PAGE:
Bike brand speeds into a new era

China Daily (Hong Kong) - - BUSINESS - By WANG YING in Shang­hai wang_y­ing@chi­

Chi­nese bi­cy­cle brand For­ever, which has a his­tory of 76 years, has joined the bi­cy­cle­shar­ing scheme in the In­ter­net Plus era by launch­ing co­op­er­a­tion with U-Bi­cy­cle.

“For­ever bi­cy­cles will ap­pear in the U-Bi­cy­cle fleet from the first quar­ter of next year,” said Yu Yi, founder and CEO of U-Bi­cy­cle.

Com­pared with its peers’ uni­fied color to iden­tify their brands, For­ever bikes un­der the U-Bi­cy­cle plan are the green Hal­ley and MARS mod­els for men and the pink MARS for women, Yu said.

“For­ever’s high qual­ity, suf­fi­cient sup­ply, as well as its eight years of ex­pe­ri­ence in run­ning pub­lic bi­cy­cle ren­tal have laid a solid foun­da­tion for the co­op­er­a­tion,” said Yu.

Bear­ing the logo of the Chi­nese char­ac­ters Yongjiu (lit­er­ally mean­ing for­ever) in the shape of a man rid­ing a bi­cy­cle, For­ever-brand bi­cy­cles have a his­tory of 76 years, and its prod­ucts used to be the most sought af­ter means of trans­port for most Chi­nese peo­ple. But when cars be­came more and more af­ford­able, the brand was largely for­gotten.

As early as 2008, Shang­haibased For­ever be­came the nation’s first pub­lic bi­cy­cle op­er­a­tor. To date, it has about 80,000 bi­cy­cles for hire across the city.

But with­out the back­ing of modern tech­nol­ogy, users have to go through a very com­pli­cated process be­fore hir­ing these bi­cy­cles. In the mean­time, the bikes have very limit- ed places to park, be­cause they have to be locked at spe­cially des­ig­nated places.

As a re­sult of the linkup be­tween U-Bi­cy­cle and For­ever, users only need to scan the QR code and pay a 298 yuan ($42) de­posit be­fore un­lock­ing the bikes. Users whose rat- ing by Sesame Credit, an in­ter­net credit agency un­der Alibaba Group Hold­ing Ltd’s af­fil­i­ate Ant Fi­nan­cial Ser­vice Group, is above 650 points can use the bikes with­out pay­ing a de­posit.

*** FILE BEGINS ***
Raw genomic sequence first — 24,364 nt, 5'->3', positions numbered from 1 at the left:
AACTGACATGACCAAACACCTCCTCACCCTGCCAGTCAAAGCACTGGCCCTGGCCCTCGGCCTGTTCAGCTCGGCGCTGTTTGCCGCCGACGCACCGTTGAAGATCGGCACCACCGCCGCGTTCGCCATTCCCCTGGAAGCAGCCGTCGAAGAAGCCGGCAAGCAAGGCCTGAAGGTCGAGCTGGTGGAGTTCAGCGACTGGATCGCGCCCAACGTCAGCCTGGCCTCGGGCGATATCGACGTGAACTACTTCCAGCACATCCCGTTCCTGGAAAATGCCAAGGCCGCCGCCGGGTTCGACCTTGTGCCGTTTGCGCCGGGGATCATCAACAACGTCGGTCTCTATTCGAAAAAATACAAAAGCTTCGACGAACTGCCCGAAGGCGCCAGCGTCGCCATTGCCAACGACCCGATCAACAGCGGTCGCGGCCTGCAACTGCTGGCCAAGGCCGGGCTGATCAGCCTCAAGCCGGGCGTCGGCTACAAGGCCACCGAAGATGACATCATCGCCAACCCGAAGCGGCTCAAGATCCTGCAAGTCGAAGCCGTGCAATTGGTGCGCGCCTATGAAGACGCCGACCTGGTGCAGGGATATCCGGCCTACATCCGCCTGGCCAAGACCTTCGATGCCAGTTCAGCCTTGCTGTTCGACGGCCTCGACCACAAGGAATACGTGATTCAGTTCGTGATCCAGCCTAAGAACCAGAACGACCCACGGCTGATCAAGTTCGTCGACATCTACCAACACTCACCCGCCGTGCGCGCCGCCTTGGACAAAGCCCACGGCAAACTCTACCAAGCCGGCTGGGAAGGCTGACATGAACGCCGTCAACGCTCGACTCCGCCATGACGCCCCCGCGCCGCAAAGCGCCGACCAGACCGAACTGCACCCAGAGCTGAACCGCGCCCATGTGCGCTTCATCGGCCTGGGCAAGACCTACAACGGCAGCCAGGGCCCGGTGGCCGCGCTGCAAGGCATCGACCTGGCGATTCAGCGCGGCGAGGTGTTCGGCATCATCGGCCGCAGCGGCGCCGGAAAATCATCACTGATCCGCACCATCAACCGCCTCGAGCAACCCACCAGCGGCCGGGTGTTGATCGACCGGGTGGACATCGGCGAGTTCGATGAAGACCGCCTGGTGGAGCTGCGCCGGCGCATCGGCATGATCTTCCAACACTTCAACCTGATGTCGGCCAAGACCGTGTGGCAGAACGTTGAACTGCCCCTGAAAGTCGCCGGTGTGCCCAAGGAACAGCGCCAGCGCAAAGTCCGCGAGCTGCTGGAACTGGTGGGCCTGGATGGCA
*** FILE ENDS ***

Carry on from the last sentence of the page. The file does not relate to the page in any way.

In spite of the ex­is­tence of Mo­bike, ofo bike and Xiaom­ing Bike on the mar­ket, Yu said he be­lieved China’s bike-shar­ing mar­ket is far from sat­u­rated.

Tak­ing Shang­hai as an ex­am­ple, there are be­tween 150,000 and 200,000 such bikes avail­able at the mo­ment, much less than the ac­tual de­mand of around 1 mil­lion, said Yu.

U-Bi­cy­cle is sched­uled to launch 2.8 mil­lion bikes for hire in 52 cities across China next year, with be­tween 100,000 and 200,000 in Shang­hai.

For­ever’s high qual­ity ... laid a solid foun­da­tion for the co­op­er­a­tion.” Yu Yi, CEO and founder of U-Bi­cy­cle amount paid by Bright Food for a 60 per­cent stake in Weetabix in 2012

Bright Food bought a con­trol­ling 60 per­cent stake in the Bri­tish brand in 2012 in a deal worth 1.2 bil­lion pounds from pri­vate equity firm Lion Capital.

At the time, the ac­qui­si­tion was the big­gest by a Chi­nese com­pany in the global food and drinks sec­tor and the Chi­nese firm said it wanted to in­vest in the long-term devel­op­ment of the brand in Asia.

The news of a po­ten­tial sale came af­ter work­ers voted to go on strike in a dis­pute over shifts.

Thomas Wu, a Shang­hai-based part­ner of Roland Berger Strategy Con­sul­tants, said: “At the be­gin­ning, Bright Food bought Weetabix aiming to ex­pand its Euro­pean mar­ket and bring the well­known brand with the launch of lo­cal­ized prod­ucts to at­tract more Chi­nese con­sumers, but I didn’t see any change it has made yet.”

He said: “We can­not say it is a failed ac­qui­si­tion as the com­pany hardly tried to make use of Weetabix’s fame and rep­u­ta­tion to ex­pand the mar­ket out of the UK.”

Con­tact the writ­ers at boleung@ mail.chi­nadai­ and yu­ran@ chi­


Vis­i­tors look at a For­ever brand bi­cy­cle dur­ing an in­ter­na­tional bike expo in Shang­hai.

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